Here’s Why General Electric Disappointed Investors
While company moves led to a 16 percent increase in income for General Electric (NYSE:GE) in this year’s first quarter, a major dropoff in the Power and Water division proved disappointing for investors. Major commitments in the wind and gas turbine sector have not paid off for GE, which noted its performance in Europe — expected to be poor — was even worse than predicted.
How bad was the company’s performance in the power industry? Overall, the company saw a 39 percent slip in earnings, caused by dismal performance in the company’s European operations and much slower growth in wind turbine sales. CEO Jeffrey Immelt mentioned that the company’s estimates — which would have to be downgraded hereafter — had included an expected decline from overseas industries.
The Cyprus debacle weighed heavily on GE, which had expected industrial revenue to grow between 2 and 6 percent. At this point, it seems likely to hit the low end of the scale. GE stock tumbled over 4 percent to $21.75 at the close of the week’s trading as investors expressed widespread disappointment at the numbers, despite positive signs in the company’s cash holdings.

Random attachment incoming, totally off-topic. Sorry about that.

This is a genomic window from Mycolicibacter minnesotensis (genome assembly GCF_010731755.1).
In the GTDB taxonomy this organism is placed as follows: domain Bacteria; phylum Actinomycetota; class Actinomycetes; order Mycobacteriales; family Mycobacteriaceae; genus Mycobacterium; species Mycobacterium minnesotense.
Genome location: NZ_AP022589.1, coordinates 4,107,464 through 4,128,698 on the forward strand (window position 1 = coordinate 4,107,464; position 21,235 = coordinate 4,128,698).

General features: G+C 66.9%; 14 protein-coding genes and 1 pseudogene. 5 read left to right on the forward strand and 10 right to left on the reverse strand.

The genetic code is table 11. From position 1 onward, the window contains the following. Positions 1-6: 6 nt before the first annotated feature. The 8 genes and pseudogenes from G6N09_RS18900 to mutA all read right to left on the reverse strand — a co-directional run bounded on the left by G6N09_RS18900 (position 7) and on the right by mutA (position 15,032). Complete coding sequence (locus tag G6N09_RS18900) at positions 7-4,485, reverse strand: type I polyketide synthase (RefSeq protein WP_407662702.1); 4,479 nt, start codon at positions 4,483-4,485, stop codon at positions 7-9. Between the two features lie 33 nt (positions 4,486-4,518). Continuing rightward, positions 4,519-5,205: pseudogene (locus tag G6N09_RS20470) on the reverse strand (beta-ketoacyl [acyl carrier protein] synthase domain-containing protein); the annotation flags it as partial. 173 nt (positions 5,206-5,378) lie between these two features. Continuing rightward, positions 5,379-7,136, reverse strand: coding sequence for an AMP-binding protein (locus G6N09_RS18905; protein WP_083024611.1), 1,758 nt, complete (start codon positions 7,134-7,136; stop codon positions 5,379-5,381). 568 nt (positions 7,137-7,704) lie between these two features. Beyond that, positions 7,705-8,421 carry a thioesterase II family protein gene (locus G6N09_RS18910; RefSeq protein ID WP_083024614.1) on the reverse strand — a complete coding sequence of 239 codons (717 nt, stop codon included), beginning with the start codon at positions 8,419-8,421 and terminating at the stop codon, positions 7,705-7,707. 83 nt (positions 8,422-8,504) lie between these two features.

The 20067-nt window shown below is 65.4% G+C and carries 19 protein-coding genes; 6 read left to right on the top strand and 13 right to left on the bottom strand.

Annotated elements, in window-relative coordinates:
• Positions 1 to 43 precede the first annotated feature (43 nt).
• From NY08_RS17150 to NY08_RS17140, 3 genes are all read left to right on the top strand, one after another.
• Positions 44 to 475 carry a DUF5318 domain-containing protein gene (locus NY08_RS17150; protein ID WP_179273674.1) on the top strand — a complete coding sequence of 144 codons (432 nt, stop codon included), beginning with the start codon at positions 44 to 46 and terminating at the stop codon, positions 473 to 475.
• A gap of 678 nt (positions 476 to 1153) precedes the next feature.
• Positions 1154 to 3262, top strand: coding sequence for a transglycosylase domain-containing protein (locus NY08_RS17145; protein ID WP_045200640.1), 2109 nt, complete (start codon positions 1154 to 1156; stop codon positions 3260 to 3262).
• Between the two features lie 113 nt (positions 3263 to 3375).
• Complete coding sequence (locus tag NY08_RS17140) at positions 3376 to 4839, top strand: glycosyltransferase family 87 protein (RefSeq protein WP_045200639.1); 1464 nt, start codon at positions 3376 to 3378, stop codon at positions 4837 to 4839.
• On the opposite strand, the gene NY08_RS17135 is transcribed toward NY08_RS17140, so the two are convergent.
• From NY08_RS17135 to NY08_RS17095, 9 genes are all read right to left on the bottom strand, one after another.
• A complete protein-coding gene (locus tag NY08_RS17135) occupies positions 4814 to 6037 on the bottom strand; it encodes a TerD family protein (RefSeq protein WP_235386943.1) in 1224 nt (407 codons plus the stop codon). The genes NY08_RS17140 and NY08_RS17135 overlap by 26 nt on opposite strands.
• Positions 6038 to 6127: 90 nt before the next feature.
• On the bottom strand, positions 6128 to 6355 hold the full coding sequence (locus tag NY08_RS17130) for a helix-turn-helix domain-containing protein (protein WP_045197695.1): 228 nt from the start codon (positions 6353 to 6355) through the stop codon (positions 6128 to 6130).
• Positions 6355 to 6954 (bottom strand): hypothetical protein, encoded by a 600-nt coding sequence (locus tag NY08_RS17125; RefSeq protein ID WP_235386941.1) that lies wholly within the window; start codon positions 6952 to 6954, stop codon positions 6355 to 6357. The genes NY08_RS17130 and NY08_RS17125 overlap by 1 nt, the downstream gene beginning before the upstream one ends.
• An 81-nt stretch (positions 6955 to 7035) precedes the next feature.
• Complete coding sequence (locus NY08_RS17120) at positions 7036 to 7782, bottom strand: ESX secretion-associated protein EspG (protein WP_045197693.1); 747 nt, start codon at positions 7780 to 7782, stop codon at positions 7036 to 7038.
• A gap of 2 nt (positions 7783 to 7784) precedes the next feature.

On the positive front, GE met the $0.35 per share earnings estimate in its overall operation, largely in part to the company’s sale of an NBC Universal stake. The $16.7 billion generated from the sale will return to shareholders in its entirety via buybacks and dividends, according to a statement by the company. GE also mentioned it saw improvements ahead in industrial revenue, as it forecast the early part of the year to be its toughest challenge. Not everyone is convinced.
Above all, GE’s bet on the wind turbine business could prove to be a problem. Lower domestic gas prices have allowed most companies to continue to power their businesses with fossil fuels, leaving the clean energy industry waiting in the wings. Pressures from government agencies could change that trend in the coming years, but the Obama Administration has other priorities, to the chagrin of environmental activists. Until there is a bona fide shift toward wind power, GE’s commitment to that industry could prove costly.
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